Unfortunately, Trove is unable to tell us what portion of the original bond that represents (my guess, considering they lived in Brighton is that it is a mere fraction) or who chased up the eventual collection. Gut feel: it was probably Leigh Montagna. No real reason, he just seems like he’d be on the ball with that.
Stop 5: Random Googling
As a last resort, I set off on a wild search of all possible places, via the magic of Google. FamilySearch.Org provided nothing but a Nell N Riewoldt, White Pages only had four hits for the last name Riewoldt in Australia. The few publicly available, online electoral rolls turn up no signs of Riewoldts, and the incoming passenger records show merely three Riewoldts, with no first name.
Even the German online phone book, entitled DasTelefonbuch or “the telephone book” in English, turns up only 17 mentions of people named “Riewoldt” in Germany. In the US, there are 34, including a “Crickett R Riewoldt”. None are named Nick.
VerdictEmbed from Getty Images
This article started with the intention of making a cheap joke at the expense of those who run the AFL twitter account – an intention that has gone unfulfilled. Riewoldt is a relatively rare name, with origins harking back to northern Germany, according to the internet. The presence of Riewoldts is strongest in Australia and the USA – two countries that accepted a number of post-WWII migrants.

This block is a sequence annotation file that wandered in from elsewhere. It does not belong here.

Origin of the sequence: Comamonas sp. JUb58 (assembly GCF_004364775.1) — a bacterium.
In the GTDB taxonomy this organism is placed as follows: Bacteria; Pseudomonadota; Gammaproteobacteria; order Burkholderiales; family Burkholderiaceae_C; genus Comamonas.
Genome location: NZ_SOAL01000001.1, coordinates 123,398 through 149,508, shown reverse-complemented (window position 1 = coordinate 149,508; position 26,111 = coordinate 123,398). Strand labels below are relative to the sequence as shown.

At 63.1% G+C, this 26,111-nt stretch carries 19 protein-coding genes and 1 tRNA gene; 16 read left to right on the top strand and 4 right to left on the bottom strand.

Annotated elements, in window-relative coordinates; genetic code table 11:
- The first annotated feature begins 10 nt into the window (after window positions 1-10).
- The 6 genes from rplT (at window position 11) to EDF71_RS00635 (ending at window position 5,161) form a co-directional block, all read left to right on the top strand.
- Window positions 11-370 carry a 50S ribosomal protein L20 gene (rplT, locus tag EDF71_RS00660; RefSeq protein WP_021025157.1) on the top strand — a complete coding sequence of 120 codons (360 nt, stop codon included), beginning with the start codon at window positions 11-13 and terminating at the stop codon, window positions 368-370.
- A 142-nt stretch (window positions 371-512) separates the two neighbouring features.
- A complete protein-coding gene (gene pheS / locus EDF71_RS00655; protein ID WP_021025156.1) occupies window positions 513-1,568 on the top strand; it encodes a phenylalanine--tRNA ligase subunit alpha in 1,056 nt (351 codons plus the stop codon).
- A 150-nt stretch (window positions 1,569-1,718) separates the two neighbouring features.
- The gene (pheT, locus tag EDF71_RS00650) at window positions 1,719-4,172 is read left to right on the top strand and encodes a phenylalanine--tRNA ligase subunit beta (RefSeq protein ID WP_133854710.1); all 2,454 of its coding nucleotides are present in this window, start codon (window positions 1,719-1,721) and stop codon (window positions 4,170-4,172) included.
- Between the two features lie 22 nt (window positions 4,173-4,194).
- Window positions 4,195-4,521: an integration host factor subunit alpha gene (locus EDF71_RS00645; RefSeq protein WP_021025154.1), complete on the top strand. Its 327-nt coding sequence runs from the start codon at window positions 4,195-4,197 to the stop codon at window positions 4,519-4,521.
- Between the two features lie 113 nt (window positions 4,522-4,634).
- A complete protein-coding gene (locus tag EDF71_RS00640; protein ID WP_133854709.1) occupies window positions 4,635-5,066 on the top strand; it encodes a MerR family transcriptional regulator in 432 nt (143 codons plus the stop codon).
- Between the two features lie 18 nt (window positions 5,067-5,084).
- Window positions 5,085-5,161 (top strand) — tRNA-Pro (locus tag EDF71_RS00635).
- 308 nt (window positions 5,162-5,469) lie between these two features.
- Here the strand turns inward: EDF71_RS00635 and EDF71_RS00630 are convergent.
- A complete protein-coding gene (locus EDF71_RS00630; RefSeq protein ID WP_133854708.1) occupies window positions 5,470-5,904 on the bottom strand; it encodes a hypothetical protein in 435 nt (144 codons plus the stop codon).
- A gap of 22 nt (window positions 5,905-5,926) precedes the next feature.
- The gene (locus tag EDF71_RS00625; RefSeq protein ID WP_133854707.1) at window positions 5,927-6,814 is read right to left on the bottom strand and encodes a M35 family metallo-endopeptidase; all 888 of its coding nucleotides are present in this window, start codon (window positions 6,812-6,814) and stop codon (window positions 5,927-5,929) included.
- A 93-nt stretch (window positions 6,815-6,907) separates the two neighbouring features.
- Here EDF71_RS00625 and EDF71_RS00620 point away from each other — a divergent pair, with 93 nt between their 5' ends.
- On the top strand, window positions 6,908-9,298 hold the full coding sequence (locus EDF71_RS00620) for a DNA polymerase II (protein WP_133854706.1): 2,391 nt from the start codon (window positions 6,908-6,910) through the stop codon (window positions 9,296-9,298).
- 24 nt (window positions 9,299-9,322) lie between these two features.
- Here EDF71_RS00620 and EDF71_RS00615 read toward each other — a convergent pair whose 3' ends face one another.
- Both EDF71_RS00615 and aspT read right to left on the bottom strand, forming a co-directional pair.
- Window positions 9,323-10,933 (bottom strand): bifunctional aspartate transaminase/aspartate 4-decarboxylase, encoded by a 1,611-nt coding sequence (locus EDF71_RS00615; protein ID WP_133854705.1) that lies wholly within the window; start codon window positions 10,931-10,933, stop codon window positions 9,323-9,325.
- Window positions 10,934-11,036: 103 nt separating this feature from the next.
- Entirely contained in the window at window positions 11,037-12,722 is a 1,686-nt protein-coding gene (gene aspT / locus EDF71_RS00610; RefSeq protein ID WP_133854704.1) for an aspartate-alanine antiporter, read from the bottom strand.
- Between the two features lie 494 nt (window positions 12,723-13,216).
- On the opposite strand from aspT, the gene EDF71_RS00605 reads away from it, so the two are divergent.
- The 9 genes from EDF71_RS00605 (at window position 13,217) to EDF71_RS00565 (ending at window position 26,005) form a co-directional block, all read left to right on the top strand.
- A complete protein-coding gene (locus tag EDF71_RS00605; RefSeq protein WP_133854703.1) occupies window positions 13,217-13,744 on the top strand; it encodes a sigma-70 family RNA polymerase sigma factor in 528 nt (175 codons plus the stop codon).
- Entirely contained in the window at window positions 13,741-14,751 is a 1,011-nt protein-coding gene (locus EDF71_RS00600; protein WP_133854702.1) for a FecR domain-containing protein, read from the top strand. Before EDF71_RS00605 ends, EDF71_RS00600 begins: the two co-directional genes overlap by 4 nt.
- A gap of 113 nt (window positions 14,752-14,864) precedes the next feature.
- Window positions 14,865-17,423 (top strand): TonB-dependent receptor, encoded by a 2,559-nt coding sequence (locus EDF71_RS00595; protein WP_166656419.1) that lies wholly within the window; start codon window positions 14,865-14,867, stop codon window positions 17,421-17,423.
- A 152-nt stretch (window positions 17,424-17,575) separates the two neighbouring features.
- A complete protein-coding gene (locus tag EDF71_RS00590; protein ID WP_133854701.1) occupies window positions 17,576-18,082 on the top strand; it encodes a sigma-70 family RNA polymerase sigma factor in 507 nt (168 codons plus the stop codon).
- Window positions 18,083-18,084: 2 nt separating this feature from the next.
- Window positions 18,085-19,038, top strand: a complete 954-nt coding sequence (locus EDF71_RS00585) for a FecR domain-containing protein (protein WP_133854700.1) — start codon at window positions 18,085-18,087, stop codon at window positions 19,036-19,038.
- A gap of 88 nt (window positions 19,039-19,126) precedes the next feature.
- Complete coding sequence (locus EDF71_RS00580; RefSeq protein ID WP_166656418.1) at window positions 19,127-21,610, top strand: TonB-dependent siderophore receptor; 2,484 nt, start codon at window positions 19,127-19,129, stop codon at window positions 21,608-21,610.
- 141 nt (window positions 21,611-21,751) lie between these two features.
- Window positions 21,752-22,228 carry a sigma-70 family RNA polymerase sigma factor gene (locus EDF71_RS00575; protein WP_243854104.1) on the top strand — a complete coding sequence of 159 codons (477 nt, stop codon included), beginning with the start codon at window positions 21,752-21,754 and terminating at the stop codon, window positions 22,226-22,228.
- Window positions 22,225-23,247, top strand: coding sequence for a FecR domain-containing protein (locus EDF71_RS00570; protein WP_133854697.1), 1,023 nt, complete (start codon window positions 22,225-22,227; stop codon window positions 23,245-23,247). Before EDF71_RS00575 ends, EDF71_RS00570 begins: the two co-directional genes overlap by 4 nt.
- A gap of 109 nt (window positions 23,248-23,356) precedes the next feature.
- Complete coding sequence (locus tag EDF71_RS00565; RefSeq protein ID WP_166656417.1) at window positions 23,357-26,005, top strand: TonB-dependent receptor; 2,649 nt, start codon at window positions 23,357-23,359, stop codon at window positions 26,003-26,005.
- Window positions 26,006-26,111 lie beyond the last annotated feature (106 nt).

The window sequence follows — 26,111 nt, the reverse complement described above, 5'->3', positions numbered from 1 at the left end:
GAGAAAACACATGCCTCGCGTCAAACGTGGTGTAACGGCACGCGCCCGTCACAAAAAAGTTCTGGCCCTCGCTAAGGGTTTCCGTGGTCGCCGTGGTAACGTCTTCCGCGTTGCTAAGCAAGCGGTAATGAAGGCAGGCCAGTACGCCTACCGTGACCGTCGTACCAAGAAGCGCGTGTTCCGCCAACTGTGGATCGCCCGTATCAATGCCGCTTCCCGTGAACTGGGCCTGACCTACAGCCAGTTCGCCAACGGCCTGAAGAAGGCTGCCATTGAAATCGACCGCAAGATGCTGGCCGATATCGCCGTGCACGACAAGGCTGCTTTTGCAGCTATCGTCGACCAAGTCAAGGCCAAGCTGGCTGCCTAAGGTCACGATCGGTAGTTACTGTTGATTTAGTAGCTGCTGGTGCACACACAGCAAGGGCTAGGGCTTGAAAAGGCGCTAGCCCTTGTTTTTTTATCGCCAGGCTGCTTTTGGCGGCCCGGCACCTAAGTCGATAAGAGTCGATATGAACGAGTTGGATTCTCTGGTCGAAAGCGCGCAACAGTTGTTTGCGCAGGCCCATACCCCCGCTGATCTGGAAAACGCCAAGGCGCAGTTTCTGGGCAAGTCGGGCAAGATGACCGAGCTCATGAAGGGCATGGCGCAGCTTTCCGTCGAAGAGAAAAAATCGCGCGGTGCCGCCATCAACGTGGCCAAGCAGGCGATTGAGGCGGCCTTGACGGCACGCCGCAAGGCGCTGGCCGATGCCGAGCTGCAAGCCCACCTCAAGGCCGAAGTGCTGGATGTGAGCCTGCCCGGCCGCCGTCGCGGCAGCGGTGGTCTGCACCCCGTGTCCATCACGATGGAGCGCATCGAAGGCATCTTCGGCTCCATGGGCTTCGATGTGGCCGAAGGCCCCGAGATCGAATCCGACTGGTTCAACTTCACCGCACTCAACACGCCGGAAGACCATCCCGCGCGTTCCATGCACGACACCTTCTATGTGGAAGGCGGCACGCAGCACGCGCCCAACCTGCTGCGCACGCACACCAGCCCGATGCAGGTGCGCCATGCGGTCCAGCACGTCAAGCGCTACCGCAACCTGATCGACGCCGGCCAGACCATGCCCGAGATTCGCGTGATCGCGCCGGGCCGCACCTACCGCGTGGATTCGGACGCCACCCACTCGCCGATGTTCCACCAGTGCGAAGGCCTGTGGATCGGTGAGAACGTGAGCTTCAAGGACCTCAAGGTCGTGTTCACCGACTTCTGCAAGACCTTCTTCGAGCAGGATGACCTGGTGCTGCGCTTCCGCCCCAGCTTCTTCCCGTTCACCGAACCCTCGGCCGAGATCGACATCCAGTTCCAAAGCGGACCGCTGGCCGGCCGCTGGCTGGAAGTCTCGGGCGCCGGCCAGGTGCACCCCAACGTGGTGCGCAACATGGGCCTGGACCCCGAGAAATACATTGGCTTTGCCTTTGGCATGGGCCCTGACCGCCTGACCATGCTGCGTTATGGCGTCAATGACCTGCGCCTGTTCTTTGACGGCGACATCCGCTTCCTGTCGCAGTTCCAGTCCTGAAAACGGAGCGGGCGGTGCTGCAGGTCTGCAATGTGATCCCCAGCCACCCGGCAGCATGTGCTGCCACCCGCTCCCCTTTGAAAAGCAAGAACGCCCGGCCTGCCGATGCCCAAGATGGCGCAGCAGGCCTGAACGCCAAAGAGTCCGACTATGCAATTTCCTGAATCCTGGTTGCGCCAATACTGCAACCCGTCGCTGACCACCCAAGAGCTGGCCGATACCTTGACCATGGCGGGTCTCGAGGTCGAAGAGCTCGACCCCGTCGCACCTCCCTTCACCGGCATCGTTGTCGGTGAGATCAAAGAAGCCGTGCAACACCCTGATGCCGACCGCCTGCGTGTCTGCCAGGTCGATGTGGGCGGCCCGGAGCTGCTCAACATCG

Specifically, Nick Riewoldt’s family emigrated to Australia to work on the Snowy Hydro Scheme – an origin story for many second, third and fourth generation Australians alike. It is a story similar to my own grandparents, who also migrated to Australia post-war, looking for a new place to live.
Even with 24.6 million Australians, and around 7 billion people around the world, the merging of cultures, and naming conventions, has created “one-offs” – unique names and people, pursuing constantly evolving careers. It must have been unfathomable for Nick’s grandfather that two of his grandsons would eventually play professional Australian Football, which wouldn’t have been an available profession when he was growing up, let alone one he would have known about in Germany.
So, the AFL was right, even though I’m pretty sure they didn’t mean to be. There is only one Nick Riewoldt.